Alan Arthur, who has led Minneapolis-based Aeon for more than three decades, is stepping down from his role as president and CEO of the affordable housing nonprofit. Aeon owns, manages, and develops affordable housing around the Twin Cities; it now has a portfolio of 5,660 housing units.
Arthur, who turns 70 in a matter of days, says it seemed like the right time to make the move.
“We’re strong financially and operationally. We have great leadership internally,” Arthur told Twin Cities Business on Friday afternoon.
Aeon began in 1986 as the Central Community Housing Trust. Arthur said that it was started by housing advocates and four downtown churches to protest the ongoing demolition of apartments in downtown Minneapolis. Arthur took the helm in 1988.
“I was the second choice of the board to lead the organization,” recalled Arthur with a laugh.
He’s been leading it ever since. He will continue to do so while working on transition planning until the board taps a successor.
How does a guy with a political science degree end up running a large housing owner, developer, and manager? Arthur said that he’s been working in construction and real estate since he was 19 years old.
“We are deeply grateful to Alan for his leadership and steadfast commitment to Aeon and its mission,” said Tami Diehm, president of Winthrop & Weinstine, who served as Aeon board chair during fiscal 2021, in a statement. “He’s made a tremendous difference for our community, most of all for the tens of thousands of people that have called Aeon their home during his tenure.”
Although Aeon started in core of Minneapolis, the group has long since branched out to the suburbs.
In Bloomington, Aeon is currently under construction on the 172-unit Blooming Meadows North, an addition to an existing complex. In Edina, Aeon is under construction on The Sound on 76th which will offer 70 affordable units. The name of the Edina project echoes the site’s history as the onetime home of Flyte Time Studios, the former base of operations for music producers Jimmy Jam and Terry Lewis.
In addition to building its own projects, Aeon often purchases existing apartment buildings to maintain affordable rents for residents. Nearly all affordable housing development is financed with the help of federal Low-Income Housing Tax Credits (LIHTC). Under federal guidelines, projects using LIHTC must maintain affordability for 15 years. After that, owners can convert buildings into market-rate apartments.
The most recent such deal was Aeon’s December acquisition of the 74-unit Cobblestone Court Apartments in Maplewood.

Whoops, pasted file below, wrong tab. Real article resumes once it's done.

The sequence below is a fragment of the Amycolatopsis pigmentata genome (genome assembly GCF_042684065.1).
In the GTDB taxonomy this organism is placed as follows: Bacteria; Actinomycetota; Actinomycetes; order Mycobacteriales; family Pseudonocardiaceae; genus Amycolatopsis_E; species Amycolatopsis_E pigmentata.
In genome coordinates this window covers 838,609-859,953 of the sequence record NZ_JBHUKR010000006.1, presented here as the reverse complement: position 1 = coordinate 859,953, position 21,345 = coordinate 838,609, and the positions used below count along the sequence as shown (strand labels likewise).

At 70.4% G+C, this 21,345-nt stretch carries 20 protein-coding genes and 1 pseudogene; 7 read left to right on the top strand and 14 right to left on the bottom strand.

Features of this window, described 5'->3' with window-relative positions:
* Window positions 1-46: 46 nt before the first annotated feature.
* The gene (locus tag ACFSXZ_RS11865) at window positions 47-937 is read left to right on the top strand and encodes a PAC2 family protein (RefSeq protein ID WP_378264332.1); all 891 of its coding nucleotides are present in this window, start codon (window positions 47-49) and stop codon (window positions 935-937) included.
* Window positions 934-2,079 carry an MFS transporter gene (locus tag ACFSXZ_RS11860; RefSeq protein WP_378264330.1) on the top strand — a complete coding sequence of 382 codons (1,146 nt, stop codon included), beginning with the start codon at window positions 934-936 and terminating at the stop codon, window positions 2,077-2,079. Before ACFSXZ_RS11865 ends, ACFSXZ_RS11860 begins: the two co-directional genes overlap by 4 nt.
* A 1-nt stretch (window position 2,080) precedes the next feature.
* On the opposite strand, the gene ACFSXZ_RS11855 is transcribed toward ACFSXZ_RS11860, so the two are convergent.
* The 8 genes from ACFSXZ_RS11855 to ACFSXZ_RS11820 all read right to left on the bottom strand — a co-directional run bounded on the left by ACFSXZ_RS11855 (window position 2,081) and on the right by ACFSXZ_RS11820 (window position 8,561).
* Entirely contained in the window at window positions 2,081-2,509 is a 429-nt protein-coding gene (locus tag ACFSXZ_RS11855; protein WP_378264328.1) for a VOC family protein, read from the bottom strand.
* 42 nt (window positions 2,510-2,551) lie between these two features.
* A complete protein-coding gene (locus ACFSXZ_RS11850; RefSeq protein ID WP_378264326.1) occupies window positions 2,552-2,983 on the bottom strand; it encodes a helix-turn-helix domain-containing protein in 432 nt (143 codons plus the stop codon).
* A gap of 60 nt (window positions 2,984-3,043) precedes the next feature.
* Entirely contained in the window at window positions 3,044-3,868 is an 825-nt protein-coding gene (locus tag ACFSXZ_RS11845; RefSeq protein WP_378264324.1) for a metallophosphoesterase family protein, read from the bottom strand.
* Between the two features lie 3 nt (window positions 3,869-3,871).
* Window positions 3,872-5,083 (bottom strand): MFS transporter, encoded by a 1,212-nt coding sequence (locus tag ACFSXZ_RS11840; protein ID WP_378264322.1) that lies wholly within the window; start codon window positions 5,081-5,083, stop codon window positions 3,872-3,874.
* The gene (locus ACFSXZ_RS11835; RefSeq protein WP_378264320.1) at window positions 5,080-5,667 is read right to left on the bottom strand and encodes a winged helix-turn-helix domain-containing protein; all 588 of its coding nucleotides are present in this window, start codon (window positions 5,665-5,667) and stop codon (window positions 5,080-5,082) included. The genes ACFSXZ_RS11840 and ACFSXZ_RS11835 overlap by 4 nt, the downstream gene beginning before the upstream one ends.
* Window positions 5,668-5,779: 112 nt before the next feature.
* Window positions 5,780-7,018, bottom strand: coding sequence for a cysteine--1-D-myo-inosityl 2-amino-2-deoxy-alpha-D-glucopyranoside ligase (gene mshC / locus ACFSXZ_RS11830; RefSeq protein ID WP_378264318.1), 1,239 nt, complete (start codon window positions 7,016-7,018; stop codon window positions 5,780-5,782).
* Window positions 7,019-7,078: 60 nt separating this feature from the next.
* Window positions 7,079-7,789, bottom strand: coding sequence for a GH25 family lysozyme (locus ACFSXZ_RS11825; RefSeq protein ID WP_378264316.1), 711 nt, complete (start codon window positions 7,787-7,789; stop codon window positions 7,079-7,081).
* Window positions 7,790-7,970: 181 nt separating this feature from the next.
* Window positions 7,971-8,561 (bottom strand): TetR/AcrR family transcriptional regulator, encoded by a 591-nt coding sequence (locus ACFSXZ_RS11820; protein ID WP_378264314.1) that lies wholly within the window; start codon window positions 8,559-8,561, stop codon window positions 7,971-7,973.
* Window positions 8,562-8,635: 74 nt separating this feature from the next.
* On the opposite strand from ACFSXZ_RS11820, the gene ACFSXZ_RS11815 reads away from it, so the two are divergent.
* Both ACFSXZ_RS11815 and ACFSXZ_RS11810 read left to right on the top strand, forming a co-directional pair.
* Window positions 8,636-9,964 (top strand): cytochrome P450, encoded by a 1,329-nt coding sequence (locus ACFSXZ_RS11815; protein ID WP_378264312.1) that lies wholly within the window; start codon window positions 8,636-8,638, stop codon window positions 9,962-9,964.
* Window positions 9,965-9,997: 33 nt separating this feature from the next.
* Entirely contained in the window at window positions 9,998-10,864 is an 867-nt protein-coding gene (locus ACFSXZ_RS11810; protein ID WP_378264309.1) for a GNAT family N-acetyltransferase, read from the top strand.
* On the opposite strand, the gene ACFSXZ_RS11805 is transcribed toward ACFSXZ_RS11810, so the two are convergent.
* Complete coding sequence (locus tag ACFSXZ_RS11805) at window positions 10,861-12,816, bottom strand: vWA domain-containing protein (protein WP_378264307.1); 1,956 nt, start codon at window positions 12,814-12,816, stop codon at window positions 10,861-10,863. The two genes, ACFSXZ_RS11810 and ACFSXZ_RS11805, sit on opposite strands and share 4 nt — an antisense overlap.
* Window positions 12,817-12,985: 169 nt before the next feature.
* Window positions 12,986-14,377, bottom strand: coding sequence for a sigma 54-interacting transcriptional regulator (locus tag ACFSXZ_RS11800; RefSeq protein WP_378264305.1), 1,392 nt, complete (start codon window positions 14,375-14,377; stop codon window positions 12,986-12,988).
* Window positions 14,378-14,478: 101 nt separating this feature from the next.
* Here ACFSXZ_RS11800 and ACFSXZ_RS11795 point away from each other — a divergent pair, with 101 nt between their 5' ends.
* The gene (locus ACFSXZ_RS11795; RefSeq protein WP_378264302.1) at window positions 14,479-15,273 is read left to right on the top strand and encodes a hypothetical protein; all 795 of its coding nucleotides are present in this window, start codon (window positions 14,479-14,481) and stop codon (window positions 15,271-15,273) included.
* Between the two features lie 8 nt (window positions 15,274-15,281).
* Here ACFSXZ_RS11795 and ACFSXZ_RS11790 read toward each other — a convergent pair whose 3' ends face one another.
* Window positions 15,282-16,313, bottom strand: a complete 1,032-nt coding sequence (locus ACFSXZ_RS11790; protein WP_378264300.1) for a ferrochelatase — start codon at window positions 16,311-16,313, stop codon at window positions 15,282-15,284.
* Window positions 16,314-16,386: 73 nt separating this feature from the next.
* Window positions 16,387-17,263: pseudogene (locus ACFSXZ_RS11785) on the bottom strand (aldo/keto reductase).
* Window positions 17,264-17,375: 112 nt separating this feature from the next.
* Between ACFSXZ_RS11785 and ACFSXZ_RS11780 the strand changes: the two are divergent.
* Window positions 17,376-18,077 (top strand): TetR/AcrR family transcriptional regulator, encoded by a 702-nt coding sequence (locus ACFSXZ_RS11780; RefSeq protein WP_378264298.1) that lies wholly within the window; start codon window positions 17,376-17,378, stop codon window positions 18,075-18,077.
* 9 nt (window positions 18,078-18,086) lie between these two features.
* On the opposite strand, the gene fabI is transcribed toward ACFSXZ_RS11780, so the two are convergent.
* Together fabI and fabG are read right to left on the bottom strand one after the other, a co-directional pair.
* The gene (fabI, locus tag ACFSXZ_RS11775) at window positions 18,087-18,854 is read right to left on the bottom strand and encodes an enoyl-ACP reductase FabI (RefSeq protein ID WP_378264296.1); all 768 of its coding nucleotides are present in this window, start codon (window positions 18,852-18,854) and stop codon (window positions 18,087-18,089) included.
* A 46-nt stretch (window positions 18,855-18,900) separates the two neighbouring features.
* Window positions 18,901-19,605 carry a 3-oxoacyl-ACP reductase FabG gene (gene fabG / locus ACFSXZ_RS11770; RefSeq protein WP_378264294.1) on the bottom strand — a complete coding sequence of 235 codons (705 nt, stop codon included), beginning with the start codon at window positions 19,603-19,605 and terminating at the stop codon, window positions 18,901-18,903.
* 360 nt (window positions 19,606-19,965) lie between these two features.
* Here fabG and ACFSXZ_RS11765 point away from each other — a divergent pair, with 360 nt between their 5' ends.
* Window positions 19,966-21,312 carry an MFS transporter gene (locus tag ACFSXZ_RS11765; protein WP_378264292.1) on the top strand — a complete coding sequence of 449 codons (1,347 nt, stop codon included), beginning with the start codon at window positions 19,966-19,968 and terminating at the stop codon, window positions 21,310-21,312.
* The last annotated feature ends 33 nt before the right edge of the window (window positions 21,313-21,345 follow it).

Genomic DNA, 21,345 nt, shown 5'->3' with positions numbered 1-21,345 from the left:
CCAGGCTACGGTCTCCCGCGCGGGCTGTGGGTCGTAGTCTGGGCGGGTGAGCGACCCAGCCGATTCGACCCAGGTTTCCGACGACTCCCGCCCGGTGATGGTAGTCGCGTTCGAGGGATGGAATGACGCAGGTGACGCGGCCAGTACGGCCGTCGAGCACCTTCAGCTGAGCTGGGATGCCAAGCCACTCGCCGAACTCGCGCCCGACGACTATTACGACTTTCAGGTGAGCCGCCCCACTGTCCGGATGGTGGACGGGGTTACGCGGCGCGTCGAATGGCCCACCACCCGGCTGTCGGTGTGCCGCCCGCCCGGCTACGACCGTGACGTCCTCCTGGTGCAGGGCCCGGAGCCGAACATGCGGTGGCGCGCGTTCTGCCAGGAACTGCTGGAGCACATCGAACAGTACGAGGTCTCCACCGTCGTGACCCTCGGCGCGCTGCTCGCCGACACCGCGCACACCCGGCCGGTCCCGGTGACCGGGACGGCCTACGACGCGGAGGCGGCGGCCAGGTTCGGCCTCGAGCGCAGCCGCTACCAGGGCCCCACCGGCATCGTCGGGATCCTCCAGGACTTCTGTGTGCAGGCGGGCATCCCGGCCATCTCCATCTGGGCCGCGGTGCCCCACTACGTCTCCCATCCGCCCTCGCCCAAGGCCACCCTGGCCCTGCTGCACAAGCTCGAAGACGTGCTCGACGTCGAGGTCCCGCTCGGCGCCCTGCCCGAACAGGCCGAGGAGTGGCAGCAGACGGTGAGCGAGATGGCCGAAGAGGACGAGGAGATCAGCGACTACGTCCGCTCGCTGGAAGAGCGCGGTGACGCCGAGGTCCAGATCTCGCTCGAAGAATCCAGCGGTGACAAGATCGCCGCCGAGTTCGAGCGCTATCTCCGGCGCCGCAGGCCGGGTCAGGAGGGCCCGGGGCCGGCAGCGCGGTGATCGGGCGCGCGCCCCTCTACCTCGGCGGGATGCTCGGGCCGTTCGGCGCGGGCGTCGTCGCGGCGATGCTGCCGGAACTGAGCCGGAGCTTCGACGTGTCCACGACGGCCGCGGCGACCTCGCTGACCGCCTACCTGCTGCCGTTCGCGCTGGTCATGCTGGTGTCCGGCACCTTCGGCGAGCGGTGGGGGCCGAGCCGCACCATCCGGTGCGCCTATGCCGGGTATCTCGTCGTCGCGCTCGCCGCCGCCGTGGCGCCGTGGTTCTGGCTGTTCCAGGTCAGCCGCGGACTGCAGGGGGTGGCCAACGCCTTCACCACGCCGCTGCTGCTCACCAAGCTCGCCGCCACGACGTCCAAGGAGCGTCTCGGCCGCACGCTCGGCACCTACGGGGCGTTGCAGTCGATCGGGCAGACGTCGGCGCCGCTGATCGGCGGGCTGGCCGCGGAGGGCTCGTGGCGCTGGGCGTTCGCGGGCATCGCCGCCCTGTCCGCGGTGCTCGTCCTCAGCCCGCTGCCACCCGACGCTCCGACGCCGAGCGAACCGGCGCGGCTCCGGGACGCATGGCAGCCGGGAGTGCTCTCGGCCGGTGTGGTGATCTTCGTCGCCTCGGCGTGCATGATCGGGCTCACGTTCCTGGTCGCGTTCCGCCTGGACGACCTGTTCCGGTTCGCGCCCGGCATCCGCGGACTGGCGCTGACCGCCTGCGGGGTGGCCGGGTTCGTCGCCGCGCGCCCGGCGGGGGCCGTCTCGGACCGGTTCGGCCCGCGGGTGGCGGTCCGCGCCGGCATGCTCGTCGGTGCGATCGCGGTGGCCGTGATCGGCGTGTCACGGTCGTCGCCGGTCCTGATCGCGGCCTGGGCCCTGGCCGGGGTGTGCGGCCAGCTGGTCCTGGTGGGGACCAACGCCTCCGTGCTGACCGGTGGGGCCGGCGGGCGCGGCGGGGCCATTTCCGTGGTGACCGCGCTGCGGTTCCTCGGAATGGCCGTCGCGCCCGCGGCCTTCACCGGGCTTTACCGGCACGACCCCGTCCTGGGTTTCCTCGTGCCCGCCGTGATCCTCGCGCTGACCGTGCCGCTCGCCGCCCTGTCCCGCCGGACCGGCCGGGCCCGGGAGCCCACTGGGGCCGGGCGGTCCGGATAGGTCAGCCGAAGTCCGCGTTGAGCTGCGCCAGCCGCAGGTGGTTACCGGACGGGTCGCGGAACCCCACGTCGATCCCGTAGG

The equity to make that acquisition came from a partnership with St. Paul-based Sunrise Banks that had been announced in January 2020. Sunrise and three local foundations combined forces to create a community development corporation to work with Aeon. Since 2017, Aeon has acquired more than 3,000 units in older apartment buildings to maintain affordability.
In the beginning, Aeon was a shoestring operation. The financial information available on its website indicates that Aeon had revenue of $70 million for its latest fiscal year.
Arthur’s passion for working to build and sustain affordable housing is clear.
“I’m the luckiest man in the world, seriously,” said Arthur of the job he’s had for 33 years.
Aeon’s board of directors has tapped Minneapolis-based Cincinnatus to lead the search for the organization’s next leader.
Arthur is known outside the Twin Cities as an expert in his field and has led training sessions nationally covering affordable housing development, financing, and organizational governance. Arthur currently serves on the board of the National Housing Partnership Network.
Arthur has earned many honors over the years, including a spot on the TCB100 list.
In a 2018 Twin Cities Business story about the 2040 Plan in the city of Minneapolis, Arthur outlined why the need for affordable housing is so large.
“The situation is so dire that we basically need to be adding all kinds of housing, and half of it needs to be affordable,” said Arthur at the time. “I use those numbers because half of the jobs we have and half of the jobs we’re creating are jobs that pay annual incomes that qualify people for affordable housing. We can’t sustain an economy and a social community that’s functional unless we have places for people to live that they can afford.”